The next of the smaller heads sits right next to the  indian warrior and  the fish at his head. The eye of the fish can be seen on this cutout.

Potentially, the yellow shape on top might be the dorsal fin of the fish, but the notch points to the wrong direction; it is easier to think that this form means a shock of hair. From this cutout, it is hard to tell which view is correct.

The figure definitely has a blue face, more decidedly blue than the  no brainer is green. The blue seems to be the same pigment all over, attached more or less thick, maybe mixed with more or less white — it is hard to decide from the picture given here, but from the original scan I can judge that there are some smaller green areas within the blue. After having identified that, I can tell from the small representation as well; green spots can be identfied for example beneath the eye at left.

Like the others, this face can be read as profile and three-quarter face as well. The figure looks distressed and a bit callous, being very little interested in the environment, too.

The red eye and the black hole beneath the other are most noticeable. This head as well is peculiarly flat, doesn’t seem to possess a cranium, which becomes most obvious if the profile is isolated.

This separation may not be that easy to achieve, therefore I did myself a favor and cropped the figure itself and the profile next. In this mode the figure seems to be even more lonesome and lost, withdrawn to itself. The profile seems to be more extroverted.

The cap or the hair corresponds in some way to the green-yellow shades at the other side, which I didn’t notice before. The sentiment of shivering is backed up by the black coat, whose collar seems to be turned up. The whole face is characterized by the missing cranium, but looking at the profile, it is amazing that a lively face seems to be given, a personality indeed, although it can at most denote a mask.

Quite generally, a mask looks totally dead, which cannot be said at all from this figure. Somehow I associate with it the king Frederick the Great, a kind of old age portray. Isn’t he always given a little bit embittered and resigned, this first servant of his state?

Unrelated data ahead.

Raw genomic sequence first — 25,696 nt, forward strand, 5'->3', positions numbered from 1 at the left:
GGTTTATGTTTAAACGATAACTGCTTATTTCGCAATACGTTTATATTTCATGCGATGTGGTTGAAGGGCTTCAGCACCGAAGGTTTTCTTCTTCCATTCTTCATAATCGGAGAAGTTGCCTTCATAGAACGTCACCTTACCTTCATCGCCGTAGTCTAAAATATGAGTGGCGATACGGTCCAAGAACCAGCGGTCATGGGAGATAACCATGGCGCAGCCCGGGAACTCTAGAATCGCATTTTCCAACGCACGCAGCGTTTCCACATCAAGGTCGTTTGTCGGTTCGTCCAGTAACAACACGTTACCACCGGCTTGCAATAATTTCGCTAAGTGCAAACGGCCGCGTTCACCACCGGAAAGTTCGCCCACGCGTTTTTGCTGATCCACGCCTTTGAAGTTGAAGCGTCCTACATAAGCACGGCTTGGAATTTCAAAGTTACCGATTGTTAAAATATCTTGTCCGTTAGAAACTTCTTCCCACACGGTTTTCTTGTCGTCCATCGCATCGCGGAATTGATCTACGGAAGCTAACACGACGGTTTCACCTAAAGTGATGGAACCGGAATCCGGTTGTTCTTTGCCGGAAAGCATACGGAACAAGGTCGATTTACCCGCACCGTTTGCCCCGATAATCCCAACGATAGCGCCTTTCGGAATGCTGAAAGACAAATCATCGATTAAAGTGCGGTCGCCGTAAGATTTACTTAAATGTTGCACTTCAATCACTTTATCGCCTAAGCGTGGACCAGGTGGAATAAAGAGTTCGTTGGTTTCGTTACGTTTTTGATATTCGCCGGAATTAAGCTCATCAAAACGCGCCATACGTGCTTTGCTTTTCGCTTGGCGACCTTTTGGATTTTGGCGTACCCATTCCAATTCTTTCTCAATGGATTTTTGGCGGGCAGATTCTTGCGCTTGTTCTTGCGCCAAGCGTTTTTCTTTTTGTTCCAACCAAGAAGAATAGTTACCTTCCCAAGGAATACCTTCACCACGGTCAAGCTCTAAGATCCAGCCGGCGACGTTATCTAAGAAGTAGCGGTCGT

Quite noticeable are both the attachments which could denote flowers, but equally well a kind of pit lamp. In this interpretation, four lights per lamp can be identified; however, the black crosses could be emphasized just as well, consisting of four blades with a central shaft, therefore denoting a revolvable construction. Actually it is quite obvious that the right cross is aligned with respect to the horizontal and vertical lines, the left cross being rotated in contrast.

I have used the word “cross”, therefore I think it is necessary to emphasize that no association with the Christian symbol is intended and cannot be evidenced in any way. Of course, C.G. Jung would stress the number four immediately and read this attribute together with the circle form as a symbol of completeness, as a concentrating Mandala — and I’m sure he would be able to interpret the duality of the symbol as well. I remember quite vividly that Erich Engelbrecht started to count the leaves of a plant and the stamina according to the symbolic of numbers as set forth by Jung on one of my very rare still lifes some 30 years ago. Quite naturally, I was very much impressed by the sovereignty of the senior, but nowadays I just shrug my shoulders in view of intellectual exercises of this kind.

Do these entities belong to the blue figure or do they rather appear isolated somewhere in the background? That’s equally hard to decide like with the green figure at left where we don’t know if the flower belongs to the headdress or just appears behind it. Anyway, the background to the left and right of this figure is red, but black and blue above it. The right flower/lamp is backed by a black “glow” separating black from red. Perceived representational, the situation remains unclear and incomprehensible. The emotional impact of this figure, however, is equally intense compared to the others looked at so far.

Do I like this figure? I didn’t even ask the question with respect to the other figures, did I? Here, I noticed first that the person seems to be uncanny, unappealing, a little bit frightening, but in the meantime I have learned to rather like it due to this contemplation. Basically, I made this transition with the other figures pretty much the same way. All of them are more or less strange to me.